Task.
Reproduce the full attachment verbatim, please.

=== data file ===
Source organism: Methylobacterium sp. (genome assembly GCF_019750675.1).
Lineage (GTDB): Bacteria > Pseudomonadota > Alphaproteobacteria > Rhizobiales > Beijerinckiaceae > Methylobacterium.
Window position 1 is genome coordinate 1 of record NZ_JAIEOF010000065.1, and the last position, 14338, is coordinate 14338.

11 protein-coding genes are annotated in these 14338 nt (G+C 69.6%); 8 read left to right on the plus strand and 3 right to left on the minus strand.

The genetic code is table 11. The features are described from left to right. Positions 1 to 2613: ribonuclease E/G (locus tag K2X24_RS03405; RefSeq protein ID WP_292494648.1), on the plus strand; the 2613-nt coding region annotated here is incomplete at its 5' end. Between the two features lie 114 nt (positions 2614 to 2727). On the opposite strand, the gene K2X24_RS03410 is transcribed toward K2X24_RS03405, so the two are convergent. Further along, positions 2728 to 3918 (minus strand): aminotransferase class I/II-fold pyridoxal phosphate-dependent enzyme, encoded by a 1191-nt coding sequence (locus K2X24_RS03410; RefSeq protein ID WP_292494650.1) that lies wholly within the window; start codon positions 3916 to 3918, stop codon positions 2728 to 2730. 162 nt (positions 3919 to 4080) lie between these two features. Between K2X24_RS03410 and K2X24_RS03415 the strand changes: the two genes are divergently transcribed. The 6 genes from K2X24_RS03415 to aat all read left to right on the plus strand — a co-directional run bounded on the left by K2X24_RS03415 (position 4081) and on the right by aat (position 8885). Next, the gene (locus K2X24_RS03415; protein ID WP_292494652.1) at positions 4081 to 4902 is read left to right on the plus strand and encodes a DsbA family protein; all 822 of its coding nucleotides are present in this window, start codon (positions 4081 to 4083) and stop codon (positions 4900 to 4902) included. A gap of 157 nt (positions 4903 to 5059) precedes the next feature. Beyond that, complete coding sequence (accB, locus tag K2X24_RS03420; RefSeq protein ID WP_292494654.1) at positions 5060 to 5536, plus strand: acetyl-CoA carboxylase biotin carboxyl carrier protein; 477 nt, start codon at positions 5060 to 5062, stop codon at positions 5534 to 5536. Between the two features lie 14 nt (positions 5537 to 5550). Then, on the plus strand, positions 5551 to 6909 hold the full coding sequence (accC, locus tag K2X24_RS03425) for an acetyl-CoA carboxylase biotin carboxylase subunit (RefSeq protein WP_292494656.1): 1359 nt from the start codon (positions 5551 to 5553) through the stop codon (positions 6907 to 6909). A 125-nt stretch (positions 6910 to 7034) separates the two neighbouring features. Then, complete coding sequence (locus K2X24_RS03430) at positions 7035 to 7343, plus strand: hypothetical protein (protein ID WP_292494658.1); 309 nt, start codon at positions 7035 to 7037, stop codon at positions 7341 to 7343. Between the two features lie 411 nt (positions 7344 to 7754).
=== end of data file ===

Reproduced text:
Source organism: Methylobacterium sp. (genome assembly GCF_019750675.1).
Lineage (GTDB): Bacteria > Pseudomonadota > Alphaproteobacteria > Rhizobiales > Beijerinckiaceae > Methylobacterium.
Window position 1 is genome coordinate 1 of record NZ_JAIEOF010000065.1, and the last position, 14338, is coordinate 14338.

11 protein-coding genes are annotated in these 14338 nt (G+C 69.6%); 8 read left to right on the plus strand and 3 right to left on the minus strand.

The genetic code is table 11. The features are described from left to right. Positions 1 to 2613: ribonuclease E/G (locus tag K2X24_RS03405; RefSeq protein ID WP_292494648.1), on the plus strand; the 2613-nt coding region annotated here is incomplete at its 5' end. Between the two features lie 114 nt (positions 2614 to 2727). On the opposite strand, the gene K2X24_RS03410 is transcribed toward K2X24_RS03405, so the two are convergent. Further along, positions 2728 to 3918 (minus strand): aminotransferase class I/II-fold pyridoxal phosphate-dependent enzyme, encoded by a 1191-nt coding sequence (locus K2X24_RS03410; RefSeq protein ID WP_292494650.1) that lies wholly within the window; start codon positions 3916 to 3918, stop codon positions 2728 to 2730. 162 nt (positions 3919 to 4080) lie between these two features. Between K2X24_RS03410 and K2X24_RS03415 the strand changes: the two genes are divergently transcribed. The 6 genes from K2X24_RS03415 to aat all read left to right on the plus strand — a co-directional run bounded on the left by K2X24_RS03415 (position 4081) and on the right by aat (position 8885). Next, the gene (locus K2X24_RS03415; protein ID WP_292494652.1) at positions 4081 to 4902 is read left to right on the plus strand and encodes a DsbA family protein; all 822 of its coding nucleotides are present in this window, start codon (positions 4081 to 4083) and stop codon (positions 4900 to 4902) included. A gap of 157 nt (positions 4903 to 5059) precedes the next feature. Beyond that, complete coding sequence (accB, locus tag K2X24_RS03420; RefSeq protein ID WP_292494654.1) at positions 5060 to 5536, plus strand: acetyl-CoA carboxylase biotin carboxyl carrier protein; 477 nt, start codon at positions 5060 to 5062, stop codon at positions 5534 to 5536. Between the two features lie 14 nt (positions 5537 to 5550). Then, on the plus strand, positions 5551 to 6909 hold the full coding sequence (accC, locus tag K2X24_RS03425) for an acetyl-CoA carboxylase biotin carboxylase subunit (RefSeq protein WP_292494656.1): 1359 nt from the start codon (positions 5551 to 5553) through the stop codon (positions 6907 to 6909). A 125-nt stretch (positions 6910 to 7034) separates the two neighbouring features. Then, complete coding sequence (locus K2X24_RS03430) at positions 7035 to 7343, plus strand: hypothetical protein (protein ID WP_292494658.1); 309 nt, start codon at positions 7035 to 7037, stop codon at positions 7341 to 7343. Between the two features lie 411 nt (positions 7344 to 7754).